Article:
When I was appointed as the artistic director of Spazju Kreattiv, Malta’s national centre for creativity, in 2014, I engaged in implementing a strategic vision that involved a rethink of the organisation’s archives, among other things. There were many documents held by the organisations in what is commonly called an archive. However, on closer inspection, the archive was little more than a collection of documents (consisting mostly of publicity materials and production photos) with neither conventional cataloging or systematic documentation to enable long-term access and potential reuse. This is a common situation across many cultural organisations around the world. The main, though not only, reason for it was the fact that these types of organisations are primarily geared for production rather than preservation. Fully aware of how different these two functions are, I proposed a radical approach towards organising the Spazju Kreattiv archive: Stop producing, start preserving.
I did not expect the organisation to stop producing, of course. Production is an integral part of what it was set up to do. My radical imperative was intended to ensure that preservation became part of the organisation’s workflow in a systematic way that aligns with established standards and conventions. Documenting performance and other creative projects could no longer remain incidental but needed to be deliberate. My insistence on not using documentation as a synonym for documents or processes of documenting was among the guiding principles for preservation adopted by the organisation. Mistaking documents or processes of documenting for documentation (in the information science sense of the word) tends to give the misguided impression that holding on to the documents is enough to make useful documentation accessible for long-term access or reuse of the original materials appropriately.
How do we preserve documents of performance, if not performance itself? Proposals, artists’ statements, scripts, production designs, rehearsal notes, contracts, publicity materials, photos, videos, live recordings, reviews, and whatever else may be classed as the remains of live performance are among the points of contact between live performance and its documentation. This is undoubtedly easier said than done. Five years later, as I was nearing the end of my tenure as artistic director at Spazju Kreattiv, the organisation still didn’t have a formally structured archive. Preservation came to be seen as a challenge that needs to be addressed regularly whenever the various types of documents are produced. From the desktop, whether physical or virtual, they need to be stored for subsequent access and potential reuse, and as evidence that the performance took place, if nothing else.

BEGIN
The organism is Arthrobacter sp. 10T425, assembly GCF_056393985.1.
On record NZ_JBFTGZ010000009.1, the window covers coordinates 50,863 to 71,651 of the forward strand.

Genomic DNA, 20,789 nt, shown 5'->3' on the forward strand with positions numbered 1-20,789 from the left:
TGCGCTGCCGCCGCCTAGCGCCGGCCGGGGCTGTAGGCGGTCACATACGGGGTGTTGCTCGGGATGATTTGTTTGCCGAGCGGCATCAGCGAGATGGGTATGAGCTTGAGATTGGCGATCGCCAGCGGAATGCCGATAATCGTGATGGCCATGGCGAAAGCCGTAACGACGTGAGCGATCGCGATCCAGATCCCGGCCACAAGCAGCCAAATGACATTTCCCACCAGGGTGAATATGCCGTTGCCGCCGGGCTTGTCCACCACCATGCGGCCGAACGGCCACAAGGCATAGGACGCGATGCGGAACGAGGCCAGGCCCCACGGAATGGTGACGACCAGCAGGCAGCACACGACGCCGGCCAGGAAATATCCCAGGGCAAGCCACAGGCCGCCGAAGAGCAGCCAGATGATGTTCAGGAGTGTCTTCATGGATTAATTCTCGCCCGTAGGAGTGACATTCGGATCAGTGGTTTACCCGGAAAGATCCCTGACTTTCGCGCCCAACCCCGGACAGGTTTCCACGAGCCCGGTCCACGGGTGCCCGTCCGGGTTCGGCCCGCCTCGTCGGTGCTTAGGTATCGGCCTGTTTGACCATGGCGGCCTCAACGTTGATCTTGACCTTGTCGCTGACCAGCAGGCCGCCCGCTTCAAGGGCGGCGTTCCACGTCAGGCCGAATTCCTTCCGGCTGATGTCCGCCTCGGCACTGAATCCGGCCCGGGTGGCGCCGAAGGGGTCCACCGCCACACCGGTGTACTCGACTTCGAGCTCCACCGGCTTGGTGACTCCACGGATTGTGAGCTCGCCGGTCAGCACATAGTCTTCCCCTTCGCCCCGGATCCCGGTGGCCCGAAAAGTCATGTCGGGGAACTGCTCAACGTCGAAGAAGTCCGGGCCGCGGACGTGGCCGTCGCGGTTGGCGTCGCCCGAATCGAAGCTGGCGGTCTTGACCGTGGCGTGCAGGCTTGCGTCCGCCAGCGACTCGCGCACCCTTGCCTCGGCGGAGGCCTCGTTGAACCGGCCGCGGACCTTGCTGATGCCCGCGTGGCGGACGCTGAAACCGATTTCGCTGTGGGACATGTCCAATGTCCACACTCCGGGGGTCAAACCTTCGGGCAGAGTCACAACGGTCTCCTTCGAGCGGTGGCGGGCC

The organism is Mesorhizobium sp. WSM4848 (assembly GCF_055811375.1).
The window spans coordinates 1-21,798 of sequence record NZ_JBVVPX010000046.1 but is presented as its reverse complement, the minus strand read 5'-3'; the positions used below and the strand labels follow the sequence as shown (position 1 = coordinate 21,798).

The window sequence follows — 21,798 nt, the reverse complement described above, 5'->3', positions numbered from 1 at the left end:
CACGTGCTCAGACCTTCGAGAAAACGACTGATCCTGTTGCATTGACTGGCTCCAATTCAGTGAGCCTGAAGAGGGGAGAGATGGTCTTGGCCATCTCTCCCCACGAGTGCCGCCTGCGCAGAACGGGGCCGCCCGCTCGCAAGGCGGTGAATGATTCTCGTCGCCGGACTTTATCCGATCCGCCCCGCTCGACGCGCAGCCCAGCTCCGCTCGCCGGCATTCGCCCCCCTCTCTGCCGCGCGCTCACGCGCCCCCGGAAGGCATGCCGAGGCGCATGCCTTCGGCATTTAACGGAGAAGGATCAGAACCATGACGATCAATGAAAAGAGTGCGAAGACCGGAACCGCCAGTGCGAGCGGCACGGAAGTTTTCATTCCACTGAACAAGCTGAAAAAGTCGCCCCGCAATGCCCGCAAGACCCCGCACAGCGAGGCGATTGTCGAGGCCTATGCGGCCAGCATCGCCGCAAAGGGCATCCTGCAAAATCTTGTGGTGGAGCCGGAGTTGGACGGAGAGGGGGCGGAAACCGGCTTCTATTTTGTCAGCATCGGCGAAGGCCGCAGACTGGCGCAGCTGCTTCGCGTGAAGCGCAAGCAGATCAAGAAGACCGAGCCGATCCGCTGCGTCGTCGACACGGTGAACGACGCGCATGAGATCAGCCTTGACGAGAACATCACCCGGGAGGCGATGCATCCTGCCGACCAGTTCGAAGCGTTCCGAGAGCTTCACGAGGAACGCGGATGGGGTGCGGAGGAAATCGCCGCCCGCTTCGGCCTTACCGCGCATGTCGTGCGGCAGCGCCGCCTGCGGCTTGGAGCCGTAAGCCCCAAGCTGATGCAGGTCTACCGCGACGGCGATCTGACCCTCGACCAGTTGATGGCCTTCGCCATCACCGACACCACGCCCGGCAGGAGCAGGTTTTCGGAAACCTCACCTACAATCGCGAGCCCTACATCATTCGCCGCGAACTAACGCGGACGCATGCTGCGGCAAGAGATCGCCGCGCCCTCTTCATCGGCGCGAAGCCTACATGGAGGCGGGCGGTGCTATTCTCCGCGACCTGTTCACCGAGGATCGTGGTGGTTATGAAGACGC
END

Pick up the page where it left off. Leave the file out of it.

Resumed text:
Information monitors from the 2016 exhibition curated by Toni Sant from the Spazju Kreattiv Art Collection in Malta (Photo courtesy: Toni Sant)
The reason I’m bringing this up here is to enable a more realistic approach to the understanding of the politics of preserving performance. I chose the term performance to encompass activities that fall outside the conventional categorisation afforded by the performing arts. A classification limited to music, theatre, and dance, almost always involves an other. This enduring other has most frequently been named live art, performance art, or just performance. In some cases, the additional classification extends to multimedia art or interdisciplinary works. These last two terms are ambiguous because multimedia art is often a synonym for works involving digital media technology, and interdisciplinary works can span across whatever two or more disciplines artists care to bring together.
In any discussion on the politics of preserving performance, it’s very likely that an essay written thirty years ago is brought up to make a very important point about the nature of performance. The point has taken on multiple critiques and points of analysis over the past three decades. I am referring to Peggy Phelan’s opening statement in her essay on the ontology of performance, where she declares that:
“Performance’s only life is in the present”; that it “cannot be saved, recorded, documented, or otherwise participate in the circulation of representations of representations: once it does so it becomes something other than performance. To the degree that performance attempts to enter the economy of reproduction it betrays and lessens the promise of its own ontology. Performance’s being, like the ontology of subjectivity proposed here, becomes itself through disappearance.”
Although this declaration may negate the preservation of performance as something worthwhile considering, or even possible, the key point that informs any useful political stance beyond the statement itself is that once performance is preserved “it becomes something other than performance”. Approaching this frequently cited sentence from this perspective manifests an essential framework within which to consider the politics of preserving performance. Performance preservation is an exercise in the preservation of “something other than performance”.